Coercion, Compliance, and the Collapse of the Soviet Command Economy

Posted: 5 Feb 2003

See all articles by Mark Harrison

Mark Harrison

University of Warwick; University of Birmingham

Abstract

Are command systems that rest on coercion inherently unstable, and did the Soviet economy collapse for this reason? Until it collapsed, the Soviet economy did not appear unstable. Why, then, did it collapse? A game between a dictator and a producer shows that a high level of coercion may yield a stable high-output equilibrium, that stability may rest in part on the dictator's reputation, and that a collapse may be brought about by adverse trends in the dictator's costs and a loss of reputation. The facts of the Soviet case are consistent with a collapse that was triggered by the strike movement of 1989.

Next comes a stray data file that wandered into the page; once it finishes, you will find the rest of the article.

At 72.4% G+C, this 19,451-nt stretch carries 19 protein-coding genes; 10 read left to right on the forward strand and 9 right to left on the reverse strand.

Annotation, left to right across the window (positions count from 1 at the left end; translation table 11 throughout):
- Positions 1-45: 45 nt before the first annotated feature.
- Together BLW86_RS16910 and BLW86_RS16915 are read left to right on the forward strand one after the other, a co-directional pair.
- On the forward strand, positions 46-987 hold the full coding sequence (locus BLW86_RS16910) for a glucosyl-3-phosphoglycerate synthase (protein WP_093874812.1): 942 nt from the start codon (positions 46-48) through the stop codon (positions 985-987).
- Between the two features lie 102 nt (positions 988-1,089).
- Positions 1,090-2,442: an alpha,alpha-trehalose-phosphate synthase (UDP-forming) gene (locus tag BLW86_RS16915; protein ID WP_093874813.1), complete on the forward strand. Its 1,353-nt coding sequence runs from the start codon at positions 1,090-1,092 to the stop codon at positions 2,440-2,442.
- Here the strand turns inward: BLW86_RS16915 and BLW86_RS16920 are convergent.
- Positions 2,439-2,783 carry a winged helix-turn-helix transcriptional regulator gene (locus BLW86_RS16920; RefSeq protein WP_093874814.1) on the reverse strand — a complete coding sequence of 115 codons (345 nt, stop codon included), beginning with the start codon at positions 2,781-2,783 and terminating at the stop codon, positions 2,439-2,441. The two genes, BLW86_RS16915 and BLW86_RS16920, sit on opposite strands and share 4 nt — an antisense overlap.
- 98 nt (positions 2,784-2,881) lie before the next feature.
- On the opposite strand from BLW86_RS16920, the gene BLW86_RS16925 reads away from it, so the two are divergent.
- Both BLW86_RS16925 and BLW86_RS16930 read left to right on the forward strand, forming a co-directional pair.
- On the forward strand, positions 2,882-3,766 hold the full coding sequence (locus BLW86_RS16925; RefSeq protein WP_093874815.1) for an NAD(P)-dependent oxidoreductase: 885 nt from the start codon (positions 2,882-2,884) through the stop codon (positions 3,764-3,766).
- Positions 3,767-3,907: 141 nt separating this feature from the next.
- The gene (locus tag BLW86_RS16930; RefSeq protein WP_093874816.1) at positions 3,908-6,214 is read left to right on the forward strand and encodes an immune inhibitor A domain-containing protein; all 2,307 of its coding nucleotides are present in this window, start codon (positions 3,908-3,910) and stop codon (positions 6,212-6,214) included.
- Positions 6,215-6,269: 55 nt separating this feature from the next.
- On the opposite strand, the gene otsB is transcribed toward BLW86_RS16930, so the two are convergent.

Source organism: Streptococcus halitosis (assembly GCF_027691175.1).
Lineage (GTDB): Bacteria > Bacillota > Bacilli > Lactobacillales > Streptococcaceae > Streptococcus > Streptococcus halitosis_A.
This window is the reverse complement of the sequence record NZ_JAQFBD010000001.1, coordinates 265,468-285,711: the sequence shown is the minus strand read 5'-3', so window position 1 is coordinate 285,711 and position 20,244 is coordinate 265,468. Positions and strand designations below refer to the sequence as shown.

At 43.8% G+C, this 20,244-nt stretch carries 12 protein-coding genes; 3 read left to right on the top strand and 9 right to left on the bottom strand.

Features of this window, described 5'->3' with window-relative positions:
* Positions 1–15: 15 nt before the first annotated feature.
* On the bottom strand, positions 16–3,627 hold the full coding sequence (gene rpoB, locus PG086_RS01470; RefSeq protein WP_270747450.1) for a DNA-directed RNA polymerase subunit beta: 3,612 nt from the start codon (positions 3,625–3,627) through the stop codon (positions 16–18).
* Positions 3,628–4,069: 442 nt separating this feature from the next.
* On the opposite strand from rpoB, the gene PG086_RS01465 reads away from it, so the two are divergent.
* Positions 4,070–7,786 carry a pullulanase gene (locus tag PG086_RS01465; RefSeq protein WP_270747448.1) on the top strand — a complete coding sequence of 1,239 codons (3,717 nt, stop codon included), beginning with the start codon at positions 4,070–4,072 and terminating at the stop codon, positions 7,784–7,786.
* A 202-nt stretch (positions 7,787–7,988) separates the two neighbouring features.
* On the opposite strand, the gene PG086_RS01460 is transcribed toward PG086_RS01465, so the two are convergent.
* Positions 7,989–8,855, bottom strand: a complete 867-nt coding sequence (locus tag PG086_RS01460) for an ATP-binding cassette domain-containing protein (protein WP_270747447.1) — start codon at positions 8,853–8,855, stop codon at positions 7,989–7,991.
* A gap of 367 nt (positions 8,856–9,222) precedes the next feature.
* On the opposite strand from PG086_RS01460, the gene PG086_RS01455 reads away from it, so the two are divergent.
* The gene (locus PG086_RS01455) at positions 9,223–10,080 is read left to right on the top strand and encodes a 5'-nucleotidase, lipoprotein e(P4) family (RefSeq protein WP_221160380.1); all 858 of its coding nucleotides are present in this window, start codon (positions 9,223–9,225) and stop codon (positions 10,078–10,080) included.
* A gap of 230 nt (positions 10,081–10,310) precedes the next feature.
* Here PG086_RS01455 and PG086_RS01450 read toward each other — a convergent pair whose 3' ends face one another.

Suggested Citation

Harrison, Mark, Coercion, Compliance, and the Collapse of the Soviet Command Economy. The Economic History Review, Vol. 55, pp. 397-433, 2002. Available at SSRN: https://ssrn.com/abstract=342560

Mark Harrison (Contact Author)

University of Warwick ( email )

Department of Economics
University of Warwick
Coventry, CV4 7AL
United Kingdom

HOME PAGE: http://warwick.ac.uk/markharrison

University of Birmingham ( email )

Birmingham, B15 2TT
United Kingdom

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